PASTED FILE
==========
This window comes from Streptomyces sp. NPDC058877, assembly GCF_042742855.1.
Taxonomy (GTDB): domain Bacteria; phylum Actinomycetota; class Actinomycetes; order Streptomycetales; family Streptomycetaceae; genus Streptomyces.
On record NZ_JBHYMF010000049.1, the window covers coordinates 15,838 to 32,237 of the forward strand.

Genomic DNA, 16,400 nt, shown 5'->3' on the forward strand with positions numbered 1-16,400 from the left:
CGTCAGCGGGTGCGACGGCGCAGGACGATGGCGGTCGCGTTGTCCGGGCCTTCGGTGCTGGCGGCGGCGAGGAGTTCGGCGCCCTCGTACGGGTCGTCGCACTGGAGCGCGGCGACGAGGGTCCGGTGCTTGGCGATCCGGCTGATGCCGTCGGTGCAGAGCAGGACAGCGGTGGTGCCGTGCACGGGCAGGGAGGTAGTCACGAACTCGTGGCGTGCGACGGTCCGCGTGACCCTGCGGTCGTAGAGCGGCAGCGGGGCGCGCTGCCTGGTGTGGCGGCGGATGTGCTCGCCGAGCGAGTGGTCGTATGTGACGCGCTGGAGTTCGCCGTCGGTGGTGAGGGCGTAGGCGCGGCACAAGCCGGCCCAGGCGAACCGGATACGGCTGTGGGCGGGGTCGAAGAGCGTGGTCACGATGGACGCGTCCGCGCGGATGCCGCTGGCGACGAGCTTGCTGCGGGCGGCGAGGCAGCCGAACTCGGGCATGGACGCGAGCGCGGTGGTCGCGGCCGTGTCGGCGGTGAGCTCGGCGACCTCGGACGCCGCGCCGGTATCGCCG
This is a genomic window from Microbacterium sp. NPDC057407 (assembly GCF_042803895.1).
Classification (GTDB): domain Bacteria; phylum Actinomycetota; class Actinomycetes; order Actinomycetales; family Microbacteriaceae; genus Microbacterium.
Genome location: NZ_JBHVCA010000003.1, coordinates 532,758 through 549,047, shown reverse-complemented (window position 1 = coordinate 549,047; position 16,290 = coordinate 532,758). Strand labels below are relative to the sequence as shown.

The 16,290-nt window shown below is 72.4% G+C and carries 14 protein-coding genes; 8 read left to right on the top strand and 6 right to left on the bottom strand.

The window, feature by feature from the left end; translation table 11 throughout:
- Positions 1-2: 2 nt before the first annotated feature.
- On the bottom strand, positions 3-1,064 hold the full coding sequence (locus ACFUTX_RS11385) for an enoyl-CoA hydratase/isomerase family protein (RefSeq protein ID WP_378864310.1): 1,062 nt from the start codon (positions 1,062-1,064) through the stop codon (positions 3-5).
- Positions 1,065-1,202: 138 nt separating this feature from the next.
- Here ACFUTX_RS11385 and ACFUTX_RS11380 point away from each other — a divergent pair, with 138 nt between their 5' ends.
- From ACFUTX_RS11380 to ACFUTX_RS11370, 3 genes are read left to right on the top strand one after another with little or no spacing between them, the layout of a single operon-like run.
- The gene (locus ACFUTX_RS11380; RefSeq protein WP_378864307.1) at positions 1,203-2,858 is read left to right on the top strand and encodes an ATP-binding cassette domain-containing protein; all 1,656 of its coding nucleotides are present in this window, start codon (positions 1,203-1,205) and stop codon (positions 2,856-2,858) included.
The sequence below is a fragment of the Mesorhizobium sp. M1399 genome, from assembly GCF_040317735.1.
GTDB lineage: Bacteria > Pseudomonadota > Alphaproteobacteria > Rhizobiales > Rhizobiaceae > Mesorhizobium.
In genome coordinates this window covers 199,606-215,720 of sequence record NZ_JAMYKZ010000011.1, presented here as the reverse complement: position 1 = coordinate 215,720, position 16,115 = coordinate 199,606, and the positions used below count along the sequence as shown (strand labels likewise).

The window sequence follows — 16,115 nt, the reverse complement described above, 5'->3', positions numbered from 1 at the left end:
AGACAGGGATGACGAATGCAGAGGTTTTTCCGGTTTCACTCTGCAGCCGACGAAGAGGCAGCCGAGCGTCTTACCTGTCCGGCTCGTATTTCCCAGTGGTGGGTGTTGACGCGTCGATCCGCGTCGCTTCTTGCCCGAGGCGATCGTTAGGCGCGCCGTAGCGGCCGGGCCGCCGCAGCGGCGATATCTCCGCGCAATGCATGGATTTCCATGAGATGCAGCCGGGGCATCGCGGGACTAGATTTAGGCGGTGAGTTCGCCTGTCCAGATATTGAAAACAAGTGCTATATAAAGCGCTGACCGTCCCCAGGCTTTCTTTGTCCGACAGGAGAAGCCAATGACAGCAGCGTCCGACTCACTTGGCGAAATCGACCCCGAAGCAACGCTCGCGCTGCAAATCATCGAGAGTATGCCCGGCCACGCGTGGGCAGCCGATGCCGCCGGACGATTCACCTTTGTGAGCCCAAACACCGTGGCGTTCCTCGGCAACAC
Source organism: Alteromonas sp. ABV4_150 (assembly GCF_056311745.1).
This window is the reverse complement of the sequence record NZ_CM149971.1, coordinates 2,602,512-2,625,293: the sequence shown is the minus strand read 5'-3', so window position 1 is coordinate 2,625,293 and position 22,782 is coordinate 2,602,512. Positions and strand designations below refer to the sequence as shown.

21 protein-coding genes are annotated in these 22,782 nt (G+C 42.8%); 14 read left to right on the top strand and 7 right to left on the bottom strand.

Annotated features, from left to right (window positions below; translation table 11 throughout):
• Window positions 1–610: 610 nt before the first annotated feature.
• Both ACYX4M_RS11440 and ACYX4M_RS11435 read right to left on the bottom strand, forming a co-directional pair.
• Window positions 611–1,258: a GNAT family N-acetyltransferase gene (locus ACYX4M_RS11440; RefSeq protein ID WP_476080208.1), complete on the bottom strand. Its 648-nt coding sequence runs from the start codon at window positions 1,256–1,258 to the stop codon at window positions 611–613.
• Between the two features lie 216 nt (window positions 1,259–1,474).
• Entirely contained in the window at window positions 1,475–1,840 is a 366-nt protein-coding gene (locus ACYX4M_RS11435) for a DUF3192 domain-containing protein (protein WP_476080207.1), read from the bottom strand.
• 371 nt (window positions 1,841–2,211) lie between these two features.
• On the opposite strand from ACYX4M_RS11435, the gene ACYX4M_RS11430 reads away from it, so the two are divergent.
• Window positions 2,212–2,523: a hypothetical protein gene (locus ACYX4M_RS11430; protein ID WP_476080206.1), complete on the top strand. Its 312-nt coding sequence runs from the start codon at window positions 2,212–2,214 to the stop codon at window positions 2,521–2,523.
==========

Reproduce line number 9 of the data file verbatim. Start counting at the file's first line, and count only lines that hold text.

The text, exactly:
The 16,290-nt window shown below is 72.4% G+C and carries 14 protein-coding genes; 8 read left to right on the top strand and 6 right to left on the bottom strand.